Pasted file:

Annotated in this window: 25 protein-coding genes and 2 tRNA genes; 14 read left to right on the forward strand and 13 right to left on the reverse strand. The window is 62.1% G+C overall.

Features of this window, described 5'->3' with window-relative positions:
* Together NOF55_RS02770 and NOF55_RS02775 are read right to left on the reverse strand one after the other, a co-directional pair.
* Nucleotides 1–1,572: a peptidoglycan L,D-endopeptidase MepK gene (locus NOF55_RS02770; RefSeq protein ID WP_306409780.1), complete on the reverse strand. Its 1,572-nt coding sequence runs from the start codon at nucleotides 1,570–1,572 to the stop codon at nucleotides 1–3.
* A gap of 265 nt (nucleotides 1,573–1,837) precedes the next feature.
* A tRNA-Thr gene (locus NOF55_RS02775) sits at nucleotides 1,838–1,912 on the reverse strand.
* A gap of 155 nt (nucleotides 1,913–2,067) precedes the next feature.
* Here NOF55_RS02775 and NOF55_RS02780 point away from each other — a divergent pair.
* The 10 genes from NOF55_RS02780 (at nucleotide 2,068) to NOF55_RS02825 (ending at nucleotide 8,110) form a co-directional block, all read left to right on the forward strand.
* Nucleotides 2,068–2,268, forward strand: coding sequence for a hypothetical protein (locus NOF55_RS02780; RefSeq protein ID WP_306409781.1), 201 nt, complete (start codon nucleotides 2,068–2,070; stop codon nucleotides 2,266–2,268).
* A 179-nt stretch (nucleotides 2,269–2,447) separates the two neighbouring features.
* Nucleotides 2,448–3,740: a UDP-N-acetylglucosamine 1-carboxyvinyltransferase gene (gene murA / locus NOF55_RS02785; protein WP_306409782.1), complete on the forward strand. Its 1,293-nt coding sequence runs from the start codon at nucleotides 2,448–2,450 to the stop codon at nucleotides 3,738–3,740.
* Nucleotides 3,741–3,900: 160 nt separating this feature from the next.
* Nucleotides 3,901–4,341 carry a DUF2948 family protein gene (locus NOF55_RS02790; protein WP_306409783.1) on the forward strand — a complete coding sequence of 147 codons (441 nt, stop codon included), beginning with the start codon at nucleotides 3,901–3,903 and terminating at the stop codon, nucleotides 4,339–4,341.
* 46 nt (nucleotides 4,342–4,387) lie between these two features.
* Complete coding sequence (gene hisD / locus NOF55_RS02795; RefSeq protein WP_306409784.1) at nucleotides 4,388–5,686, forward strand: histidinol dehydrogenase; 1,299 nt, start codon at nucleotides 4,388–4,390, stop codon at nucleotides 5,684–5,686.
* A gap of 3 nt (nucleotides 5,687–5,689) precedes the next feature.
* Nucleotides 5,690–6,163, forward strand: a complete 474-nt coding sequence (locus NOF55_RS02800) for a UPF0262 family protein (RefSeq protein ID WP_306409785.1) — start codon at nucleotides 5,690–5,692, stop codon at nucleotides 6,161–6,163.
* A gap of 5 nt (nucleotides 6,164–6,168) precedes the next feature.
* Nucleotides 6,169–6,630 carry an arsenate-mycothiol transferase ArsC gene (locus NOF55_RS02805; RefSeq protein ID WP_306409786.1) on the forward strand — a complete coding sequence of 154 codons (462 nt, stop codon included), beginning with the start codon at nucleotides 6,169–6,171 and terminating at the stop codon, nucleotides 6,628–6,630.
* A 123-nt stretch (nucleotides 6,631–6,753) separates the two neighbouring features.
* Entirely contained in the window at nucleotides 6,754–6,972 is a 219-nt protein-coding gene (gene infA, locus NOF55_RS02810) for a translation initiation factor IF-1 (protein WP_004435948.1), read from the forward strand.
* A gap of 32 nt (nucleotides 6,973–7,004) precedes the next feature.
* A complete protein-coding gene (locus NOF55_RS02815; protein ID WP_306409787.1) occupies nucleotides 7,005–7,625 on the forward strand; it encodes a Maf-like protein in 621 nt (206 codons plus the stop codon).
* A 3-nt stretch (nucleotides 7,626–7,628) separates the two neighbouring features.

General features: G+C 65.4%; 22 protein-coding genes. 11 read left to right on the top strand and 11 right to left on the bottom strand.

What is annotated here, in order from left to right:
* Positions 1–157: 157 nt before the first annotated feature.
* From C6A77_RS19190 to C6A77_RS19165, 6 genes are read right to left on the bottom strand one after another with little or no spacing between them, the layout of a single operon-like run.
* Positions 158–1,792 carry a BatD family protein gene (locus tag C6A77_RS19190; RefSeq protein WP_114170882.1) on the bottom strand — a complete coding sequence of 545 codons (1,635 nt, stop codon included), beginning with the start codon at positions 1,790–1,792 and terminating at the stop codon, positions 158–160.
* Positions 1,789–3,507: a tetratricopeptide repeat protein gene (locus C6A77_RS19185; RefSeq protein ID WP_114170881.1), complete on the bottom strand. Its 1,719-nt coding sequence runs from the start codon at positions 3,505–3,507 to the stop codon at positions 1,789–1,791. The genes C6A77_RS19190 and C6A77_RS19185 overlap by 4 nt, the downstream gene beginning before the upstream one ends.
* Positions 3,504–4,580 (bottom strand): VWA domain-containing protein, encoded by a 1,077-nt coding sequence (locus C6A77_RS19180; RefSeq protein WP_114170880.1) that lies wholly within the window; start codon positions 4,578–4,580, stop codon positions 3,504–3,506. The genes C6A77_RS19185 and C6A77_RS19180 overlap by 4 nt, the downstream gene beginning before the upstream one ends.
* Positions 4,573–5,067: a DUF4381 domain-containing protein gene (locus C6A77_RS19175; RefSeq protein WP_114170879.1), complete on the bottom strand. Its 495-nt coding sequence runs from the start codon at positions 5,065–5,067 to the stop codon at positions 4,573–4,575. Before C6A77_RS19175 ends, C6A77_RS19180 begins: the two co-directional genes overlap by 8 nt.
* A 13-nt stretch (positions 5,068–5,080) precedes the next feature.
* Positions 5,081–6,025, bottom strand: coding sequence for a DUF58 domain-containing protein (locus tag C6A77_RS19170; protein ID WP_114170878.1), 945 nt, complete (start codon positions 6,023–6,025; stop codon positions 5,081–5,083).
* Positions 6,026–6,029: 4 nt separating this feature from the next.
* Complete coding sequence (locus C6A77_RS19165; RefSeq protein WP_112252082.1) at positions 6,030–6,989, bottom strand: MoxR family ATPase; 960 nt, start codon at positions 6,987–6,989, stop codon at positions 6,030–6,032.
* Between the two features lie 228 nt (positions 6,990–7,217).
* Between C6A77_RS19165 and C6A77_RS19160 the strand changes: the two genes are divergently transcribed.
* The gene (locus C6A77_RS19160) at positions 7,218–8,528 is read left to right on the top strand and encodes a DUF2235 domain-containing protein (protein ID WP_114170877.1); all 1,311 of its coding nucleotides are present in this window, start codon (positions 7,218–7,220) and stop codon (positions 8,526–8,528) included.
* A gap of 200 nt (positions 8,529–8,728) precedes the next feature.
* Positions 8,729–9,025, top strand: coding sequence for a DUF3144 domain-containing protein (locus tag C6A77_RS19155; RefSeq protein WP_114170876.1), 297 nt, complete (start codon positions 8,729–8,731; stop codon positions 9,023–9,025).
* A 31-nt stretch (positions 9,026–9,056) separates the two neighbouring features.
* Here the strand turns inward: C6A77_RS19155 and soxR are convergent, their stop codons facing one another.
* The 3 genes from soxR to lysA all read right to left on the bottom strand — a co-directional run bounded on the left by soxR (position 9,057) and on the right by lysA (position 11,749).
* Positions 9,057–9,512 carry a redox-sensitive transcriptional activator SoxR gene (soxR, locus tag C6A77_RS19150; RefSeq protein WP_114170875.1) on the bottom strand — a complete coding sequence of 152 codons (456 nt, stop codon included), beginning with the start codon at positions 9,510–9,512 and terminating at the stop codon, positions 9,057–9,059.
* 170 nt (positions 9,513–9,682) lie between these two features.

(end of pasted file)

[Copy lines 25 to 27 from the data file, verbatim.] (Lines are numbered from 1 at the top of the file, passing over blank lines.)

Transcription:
* A 3-nt stretch (nucleotides 7,626–7,628) separates the two neighbouring features.

General features: G+C 65.4%; 22 protein-coding genes. 11 read left to right on the top strand and 11 right to left on the bottom strand.

What is annotated here, in order from left to right: